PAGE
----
In early July 2019, the ATO clarified that the FBT exemption for taxi travel does not extend to ride-sourcing services provided in a vehicle that is not licensed to operate as a taxi. This is because the FBT exemption is limited to travel undertaken in a vehicle that is licensed to operate as a taxi by the relevant State or Territory. This position is based on the definition of ‘taxi’ in the FBTAA which differs to ‘taxi travel’ as defined in the GST Act. Notably, this view differs from the ATO’s preliminary view expressed in its September 2017 discussion paper.
The ATO holds the view that the FBT exemption for certain taxi travel does not apply where the employee travels using a ride-sourcing services such as Uber — but all is not lost. The fringe benefit may be eligible for other FBT relief.
Section 58P of the FBTAA provides an exemption for minor benefits. For the benefit to be considered ’minor’, the notional taxable value of the benefit must be less than $300 and it would be unreasonable to treat it as a fringe benefit, having regard to a number of factors including whether the benefit is provided infrequently and irregularly. It would be expected (and hoped) that becoming ill or injured in the workplace and requiring a ride home or to hospital is an infrequent event for any employee.
|Christine suddenly and unexpectedly becomes very ill at work. Her employer sends her to the nearest hospital by Uber and pays for the $40 fare. The employer cannot apply the taxi travel exemption to the expense payment fringe benefit. However, the employer should be able to apply the minor benefits exemption.
Where the minor benefits exemption is not available, two other options may be considered.
Under the ’otherwise deductible rule’, the taxable value of a benefit is reduced by the amount that would have been allowed as a deduction to the employee had they incurred the cost themselves (s. 24). Whether the Uber fare would have been allowable as a deduction to the employee depends on the facts and circumstances.
|Michael uses an Uber to travel from the office to the airport for an interstate client meeting. The cost of the Uber service is not an exempt benefit under s. 58Z of the FBTAA because the travel which originates from the place of work was not in a taxi. However, the travel between the office and the airport would have been deductible to Michael, so it is an exempt benefit under s. 24 of the FBTAA.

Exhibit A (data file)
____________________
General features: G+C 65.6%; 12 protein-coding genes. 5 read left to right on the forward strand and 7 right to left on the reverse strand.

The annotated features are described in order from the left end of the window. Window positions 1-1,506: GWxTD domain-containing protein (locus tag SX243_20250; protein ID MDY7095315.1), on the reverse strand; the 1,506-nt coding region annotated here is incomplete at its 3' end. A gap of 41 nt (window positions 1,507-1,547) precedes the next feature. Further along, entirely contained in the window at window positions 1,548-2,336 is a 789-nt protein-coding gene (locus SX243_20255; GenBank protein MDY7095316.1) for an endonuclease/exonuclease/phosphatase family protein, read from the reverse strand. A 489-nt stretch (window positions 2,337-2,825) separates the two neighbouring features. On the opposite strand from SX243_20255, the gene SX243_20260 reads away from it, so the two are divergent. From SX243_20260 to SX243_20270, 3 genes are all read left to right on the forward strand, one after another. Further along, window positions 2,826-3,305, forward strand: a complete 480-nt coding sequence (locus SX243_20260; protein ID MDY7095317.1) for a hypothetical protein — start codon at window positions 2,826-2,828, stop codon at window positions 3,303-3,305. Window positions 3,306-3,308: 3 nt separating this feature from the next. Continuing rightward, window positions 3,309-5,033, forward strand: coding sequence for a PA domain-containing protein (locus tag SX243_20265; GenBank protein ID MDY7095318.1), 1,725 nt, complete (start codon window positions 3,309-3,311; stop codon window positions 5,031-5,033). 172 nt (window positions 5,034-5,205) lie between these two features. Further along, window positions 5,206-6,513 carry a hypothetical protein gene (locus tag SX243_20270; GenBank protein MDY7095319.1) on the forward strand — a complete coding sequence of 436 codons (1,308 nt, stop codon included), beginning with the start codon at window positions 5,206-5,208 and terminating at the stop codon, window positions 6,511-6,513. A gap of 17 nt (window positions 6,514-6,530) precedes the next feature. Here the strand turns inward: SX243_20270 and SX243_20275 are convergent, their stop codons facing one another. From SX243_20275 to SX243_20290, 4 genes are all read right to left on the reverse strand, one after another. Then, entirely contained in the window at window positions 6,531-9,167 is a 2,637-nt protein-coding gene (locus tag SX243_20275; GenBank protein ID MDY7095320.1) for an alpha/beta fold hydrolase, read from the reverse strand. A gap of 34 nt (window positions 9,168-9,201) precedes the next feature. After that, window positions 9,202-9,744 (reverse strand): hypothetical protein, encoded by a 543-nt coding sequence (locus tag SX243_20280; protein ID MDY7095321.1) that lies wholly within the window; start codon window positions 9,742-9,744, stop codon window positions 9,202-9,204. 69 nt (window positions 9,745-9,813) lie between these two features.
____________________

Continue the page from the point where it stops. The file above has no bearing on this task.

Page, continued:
Broadly, the employer’s FBT liability in respect of an expense payment fringe benefit is reduced to the extent that the employee makes a payment to the employer as a contribution towards part or all of the cost of the benefit (s. 23 of the FBTAA). However, it is unlikely, in practice, that an employer would pay for an employee’s ride in an Uber then receive a payment for that ride from the employee that reduces the taxable value of the fringe benefit.
There may be a number of scenarios where the inability to access the taxi travel exemption in s. 58Z of the FBTAA will be an issue, but consider an employee who salary packages the cost of travelling to or from work in a taxi versus an Uber. If the employee salary packages taxi travel from their home to their place of work, or from their place of work to their home, the provision of the benefit is exempt under s. 58Z because the trip either begins or ends at the employee’s place of work and the travel is undertaken in a taxi. However, equivalent travel using an Uber would not qualify as an exempt benefit under s. 58Z; nor would it be otherwise deductible under s. 24.
From a policy perspective, this illustrates, yet again, how similar terms in the tax law can have very different meanings within specific statutes. Such inconsistencies lead to confusion, make the tax law more complex and can ultimately result in higher compliance costs. Practically, the difference in the meaning of ‘taxi’ for FBT purposes and ‘taxi travel’ for GST purposes has the following implications: